The film's fatal dead spot, however, is Helen, played by Diane Kruger, a golden-shouldered German ex-model who doesn't rise above a blank gaze; beautiful, yes, but still you can't help thinking, "Is this the face...?" For both sex appeal and emotive power, she's far eclipsed by Rose Byrne's vibrant Briseis: expect to see more of this Australian actress.

As far as the dialogue goes, you can see the logic in writer David Benioff's eschewing of costume-drama fustian; his characters speak like moderns, but with a flatness that's often farcical. "You shouldn't be here," says Helen as Paris walks into her bedchamber. "That's what you said last night," he replies. There's far, far worse: if there's a script award in the Golden Raspberries, Benioff's is a shoo-in. But most damaging is the dogged insistence with which the script presses its main theme. This is a saga of a people obsessed with carving a place in history: "This war will never be forgotten... They will write stories about your victories for thousands of years." "They'll be talking about this war for a thousand years." And so on ad nauseam, as they say in the classics. The clunking irony is that a film which so harps on posterity will barely be remembered a year from now. In Troy, ancient Greek really is a dead language.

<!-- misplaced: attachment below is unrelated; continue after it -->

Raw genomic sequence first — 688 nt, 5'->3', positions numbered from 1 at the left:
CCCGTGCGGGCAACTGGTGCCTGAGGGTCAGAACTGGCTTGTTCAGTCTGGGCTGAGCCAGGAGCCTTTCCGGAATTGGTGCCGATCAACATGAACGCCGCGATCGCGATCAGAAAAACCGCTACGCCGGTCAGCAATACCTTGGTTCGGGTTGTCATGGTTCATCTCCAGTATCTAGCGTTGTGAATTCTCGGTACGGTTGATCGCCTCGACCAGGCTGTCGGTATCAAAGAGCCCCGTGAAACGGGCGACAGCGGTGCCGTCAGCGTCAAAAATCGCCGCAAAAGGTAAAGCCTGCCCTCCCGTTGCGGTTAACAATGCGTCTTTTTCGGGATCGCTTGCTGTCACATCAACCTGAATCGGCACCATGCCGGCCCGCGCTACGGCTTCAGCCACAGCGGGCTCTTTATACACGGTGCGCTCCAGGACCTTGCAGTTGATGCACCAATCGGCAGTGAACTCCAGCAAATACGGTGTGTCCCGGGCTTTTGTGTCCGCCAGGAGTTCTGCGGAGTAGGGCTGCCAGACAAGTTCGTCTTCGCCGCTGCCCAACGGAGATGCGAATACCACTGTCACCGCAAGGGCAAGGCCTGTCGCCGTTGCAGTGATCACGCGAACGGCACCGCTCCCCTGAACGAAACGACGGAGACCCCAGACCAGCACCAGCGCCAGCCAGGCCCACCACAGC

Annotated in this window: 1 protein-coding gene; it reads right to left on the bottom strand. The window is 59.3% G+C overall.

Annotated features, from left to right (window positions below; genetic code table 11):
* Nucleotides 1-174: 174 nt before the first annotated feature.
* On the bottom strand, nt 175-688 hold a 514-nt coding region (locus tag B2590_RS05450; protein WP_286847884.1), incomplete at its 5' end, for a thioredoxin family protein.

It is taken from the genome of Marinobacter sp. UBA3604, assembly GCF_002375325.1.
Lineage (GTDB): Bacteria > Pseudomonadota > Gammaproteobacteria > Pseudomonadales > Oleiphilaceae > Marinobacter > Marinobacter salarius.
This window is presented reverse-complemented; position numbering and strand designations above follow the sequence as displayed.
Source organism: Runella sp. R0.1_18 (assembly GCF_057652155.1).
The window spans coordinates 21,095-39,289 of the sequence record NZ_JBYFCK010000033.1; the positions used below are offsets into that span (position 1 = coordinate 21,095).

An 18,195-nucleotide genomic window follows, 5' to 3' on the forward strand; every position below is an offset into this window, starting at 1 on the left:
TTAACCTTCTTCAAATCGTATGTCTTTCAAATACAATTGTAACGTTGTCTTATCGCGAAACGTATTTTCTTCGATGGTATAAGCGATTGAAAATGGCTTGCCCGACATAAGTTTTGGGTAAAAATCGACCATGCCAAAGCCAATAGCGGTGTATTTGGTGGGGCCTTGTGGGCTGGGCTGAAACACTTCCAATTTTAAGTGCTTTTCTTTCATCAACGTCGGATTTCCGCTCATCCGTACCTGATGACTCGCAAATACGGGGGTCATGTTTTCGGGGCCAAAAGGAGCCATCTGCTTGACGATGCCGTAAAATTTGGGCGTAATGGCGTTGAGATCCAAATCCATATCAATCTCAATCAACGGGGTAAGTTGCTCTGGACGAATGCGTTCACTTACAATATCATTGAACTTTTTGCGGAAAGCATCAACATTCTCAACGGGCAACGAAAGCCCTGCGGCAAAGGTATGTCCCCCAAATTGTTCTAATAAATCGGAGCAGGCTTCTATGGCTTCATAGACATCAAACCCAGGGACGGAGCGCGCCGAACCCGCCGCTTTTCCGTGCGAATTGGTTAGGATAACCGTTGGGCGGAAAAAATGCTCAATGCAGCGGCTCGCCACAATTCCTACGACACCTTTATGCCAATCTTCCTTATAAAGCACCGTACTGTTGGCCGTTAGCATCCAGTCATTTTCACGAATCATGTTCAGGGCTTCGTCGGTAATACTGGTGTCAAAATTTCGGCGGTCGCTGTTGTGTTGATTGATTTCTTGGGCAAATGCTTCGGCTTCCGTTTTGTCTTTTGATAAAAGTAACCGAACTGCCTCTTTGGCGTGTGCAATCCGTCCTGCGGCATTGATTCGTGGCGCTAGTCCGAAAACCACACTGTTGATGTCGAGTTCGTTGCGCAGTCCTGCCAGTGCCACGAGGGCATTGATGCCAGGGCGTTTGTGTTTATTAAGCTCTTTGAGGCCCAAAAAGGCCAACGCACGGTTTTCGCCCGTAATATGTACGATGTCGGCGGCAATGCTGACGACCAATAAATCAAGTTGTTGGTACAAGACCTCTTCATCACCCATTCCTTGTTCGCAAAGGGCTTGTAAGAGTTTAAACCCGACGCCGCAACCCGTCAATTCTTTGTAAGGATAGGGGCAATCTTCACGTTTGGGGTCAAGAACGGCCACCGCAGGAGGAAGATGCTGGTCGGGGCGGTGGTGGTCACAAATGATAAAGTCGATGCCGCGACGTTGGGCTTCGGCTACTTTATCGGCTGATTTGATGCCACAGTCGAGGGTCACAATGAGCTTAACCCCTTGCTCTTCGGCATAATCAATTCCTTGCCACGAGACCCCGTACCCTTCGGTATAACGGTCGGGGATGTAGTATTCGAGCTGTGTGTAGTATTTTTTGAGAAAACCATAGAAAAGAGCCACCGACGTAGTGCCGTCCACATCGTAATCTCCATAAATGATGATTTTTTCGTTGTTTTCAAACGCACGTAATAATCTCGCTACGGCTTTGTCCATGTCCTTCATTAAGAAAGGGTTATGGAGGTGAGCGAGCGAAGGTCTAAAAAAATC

j.romney@independent.co.uk